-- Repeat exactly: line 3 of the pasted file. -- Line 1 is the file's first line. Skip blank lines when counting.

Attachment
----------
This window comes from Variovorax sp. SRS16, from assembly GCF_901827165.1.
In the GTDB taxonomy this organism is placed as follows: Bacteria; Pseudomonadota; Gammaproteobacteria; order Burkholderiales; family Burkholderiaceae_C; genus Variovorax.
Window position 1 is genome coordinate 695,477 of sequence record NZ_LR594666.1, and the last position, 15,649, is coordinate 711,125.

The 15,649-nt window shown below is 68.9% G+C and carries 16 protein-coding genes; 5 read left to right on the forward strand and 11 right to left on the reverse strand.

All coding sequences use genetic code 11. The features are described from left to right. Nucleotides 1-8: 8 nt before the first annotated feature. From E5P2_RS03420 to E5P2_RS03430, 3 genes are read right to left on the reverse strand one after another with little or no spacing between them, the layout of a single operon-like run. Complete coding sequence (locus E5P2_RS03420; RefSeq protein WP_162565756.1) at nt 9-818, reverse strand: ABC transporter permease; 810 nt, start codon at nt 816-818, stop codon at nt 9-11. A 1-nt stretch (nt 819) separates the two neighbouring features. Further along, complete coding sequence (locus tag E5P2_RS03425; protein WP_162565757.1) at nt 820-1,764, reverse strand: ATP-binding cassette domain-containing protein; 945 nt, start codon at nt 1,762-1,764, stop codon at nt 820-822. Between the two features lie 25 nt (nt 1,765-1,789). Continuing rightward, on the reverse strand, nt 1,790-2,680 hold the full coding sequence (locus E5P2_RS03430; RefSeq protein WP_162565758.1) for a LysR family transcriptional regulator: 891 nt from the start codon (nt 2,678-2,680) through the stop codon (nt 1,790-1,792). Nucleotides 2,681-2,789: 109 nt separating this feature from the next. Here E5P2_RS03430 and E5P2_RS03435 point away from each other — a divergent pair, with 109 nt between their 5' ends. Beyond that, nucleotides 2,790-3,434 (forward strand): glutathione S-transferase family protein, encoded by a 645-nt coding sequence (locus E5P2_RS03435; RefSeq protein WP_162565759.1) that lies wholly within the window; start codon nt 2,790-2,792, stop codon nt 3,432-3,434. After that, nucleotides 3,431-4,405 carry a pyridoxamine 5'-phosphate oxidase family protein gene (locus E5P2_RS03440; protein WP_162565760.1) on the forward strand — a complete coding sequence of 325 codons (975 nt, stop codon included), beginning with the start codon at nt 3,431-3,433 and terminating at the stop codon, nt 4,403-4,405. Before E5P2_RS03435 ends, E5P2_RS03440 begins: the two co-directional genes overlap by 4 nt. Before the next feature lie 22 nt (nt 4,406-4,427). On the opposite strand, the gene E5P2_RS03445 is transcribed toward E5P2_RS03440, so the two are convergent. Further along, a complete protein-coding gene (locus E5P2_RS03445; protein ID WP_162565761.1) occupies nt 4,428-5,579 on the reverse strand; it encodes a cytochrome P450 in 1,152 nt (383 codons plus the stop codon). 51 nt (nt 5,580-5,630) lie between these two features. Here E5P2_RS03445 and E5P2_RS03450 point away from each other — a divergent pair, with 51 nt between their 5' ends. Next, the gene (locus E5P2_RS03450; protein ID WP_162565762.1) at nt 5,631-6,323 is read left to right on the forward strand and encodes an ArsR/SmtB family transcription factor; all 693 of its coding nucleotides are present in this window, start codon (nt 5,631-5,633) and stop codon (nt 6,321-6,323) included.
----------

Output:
Window position 1 is genome coordinate 695,477 of sequence record NZ_LR594666.1, and the last position, 15,649, is coordinate 711,125.